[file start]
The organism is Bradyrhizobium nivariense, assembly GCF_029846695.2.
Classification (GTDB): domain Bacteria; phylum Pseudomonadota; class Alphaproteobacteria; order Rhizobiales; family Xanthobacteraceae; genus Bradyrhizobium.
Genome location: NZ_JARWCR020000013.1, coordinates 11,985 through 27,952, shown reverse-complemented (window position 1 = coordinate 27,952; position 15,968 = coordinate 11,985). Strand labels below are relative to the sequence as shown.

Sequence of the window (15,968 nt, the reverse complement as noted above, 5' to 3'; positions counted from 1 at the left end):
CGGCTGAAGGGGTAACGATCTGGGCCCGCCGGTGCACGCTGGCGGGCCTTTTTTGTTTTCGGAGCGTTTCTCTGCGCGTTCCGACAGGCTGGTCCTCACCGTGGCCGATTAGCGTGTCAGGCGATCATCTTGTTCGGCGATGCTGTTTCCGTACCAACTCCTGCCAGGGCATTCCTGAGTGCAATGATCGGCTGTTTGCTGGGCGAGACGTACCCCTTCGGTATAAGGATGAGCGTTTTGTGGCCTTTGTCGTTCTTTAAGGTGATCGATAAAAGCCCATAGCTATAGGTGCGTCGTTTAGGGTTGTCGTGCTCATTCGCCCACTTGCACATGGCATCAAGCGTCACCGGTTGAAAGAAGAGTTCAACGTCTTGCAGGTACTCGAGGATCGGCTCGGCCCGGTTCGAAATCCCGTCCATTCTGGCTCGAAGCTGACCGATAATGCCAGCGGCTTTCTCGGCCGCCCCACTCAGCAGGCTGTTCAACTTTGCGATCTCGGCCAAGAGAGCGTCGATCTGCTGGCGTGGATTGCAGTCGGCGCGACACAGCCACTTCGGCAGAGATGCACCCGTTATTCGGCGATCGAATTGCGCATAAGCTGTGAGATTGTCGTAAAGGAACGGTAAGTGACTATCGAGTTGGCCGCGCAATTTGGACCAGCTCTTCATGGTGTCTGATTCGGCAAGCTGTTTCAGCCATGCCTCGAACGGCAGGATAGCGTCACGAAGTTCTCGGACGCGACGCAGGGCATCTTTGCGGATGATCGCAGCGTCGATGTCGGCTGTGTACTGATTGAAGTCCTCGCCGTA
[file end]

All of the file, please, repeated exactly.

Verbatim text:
The organism is Bradyrhizobium nivariense, assembly GCF_029846695.2.
Classification (GTDB): domain Bacteria; phylum Pseudomonadota; class Alphaproteobacteria; order Rhizobiales; family Xanthobacteraceae; genus Bradyrhizobium.
Genome location: NZ_JARWCR020000013.1, coordinates 11,985 through 27,952, shown reverse-complemented (window position 1 = coordinate 27,952; position 15,968 = coordinate 11,985). Strand labels below are relative to the sequence as shown.

Sequence of the window (15,968 nt, the reverse complement as noted above, 5' to 3'; positions counted from 1 at the left end):
CGGCTGAAGGGGTAACGATCTGGGCCCGCCGGTGCACGCTGGCGGGCCTTTTTTGTTTTCGGAGCGTTTCTCTGCGCGTTCCGACAGGCTGGTCCTCACCGTGGCCGATTAGCGTGTCAGGCGATCATCTTGTTCGGCGATGCTGTTTCCGTACCAACTCCTGCCAGGGCATTCCTGAGTGCAATGATCGGCTGTTTGCTGGGCGAGACGTACCCCTTCGGTATAAGGATGAGCGTTTTGTGGCCTTTGTCGTTCTTTAAGGTGATCGATAAAAGCCCATAGCTATAGGTGCGTCGTTTAGGGTTGTCGTGCTCATTCGCCCACTTGCACATGGCATCAAGCGTCACCGGTTGAAAGAAGAGTTCAACGTCTTGCAGGTACTCGAGGATCGGCTCGGCCCGGTTCGAAATCCCGTCCATTCTGGCTCGAAGCTGACCGATAATGCCAGCGGCTTTCTCGGCCGCCCCACTCAGCAGGCTGTTCAACTTTGCGATCTCGGCCAAGAGAGCGTCGATCTGCTGGCGTGGATTGCAGTCGGCGCGACACAGCCACTTCGGCAGAGATGCACCCGTTATTCGGCGATCGAATTGCGCATAAGCTGTGAGATTGTCGTAAAGGAACGGTAAGTGACTATCGAGTTGGCCGCGCAATTTGGACCAGCTCTTCATGGTGTCTGATTCGGCAAGCTGTTTCAGCCATGCCTCGAACGGCAGGATAGCGTCACGAAGTTCTCGGACGCGACGCAGGGCATCTTTGCGGATGATCGCAGCGTCGATGTCGGCTGTGTACTGATTGAAGTCCTCGCCGTA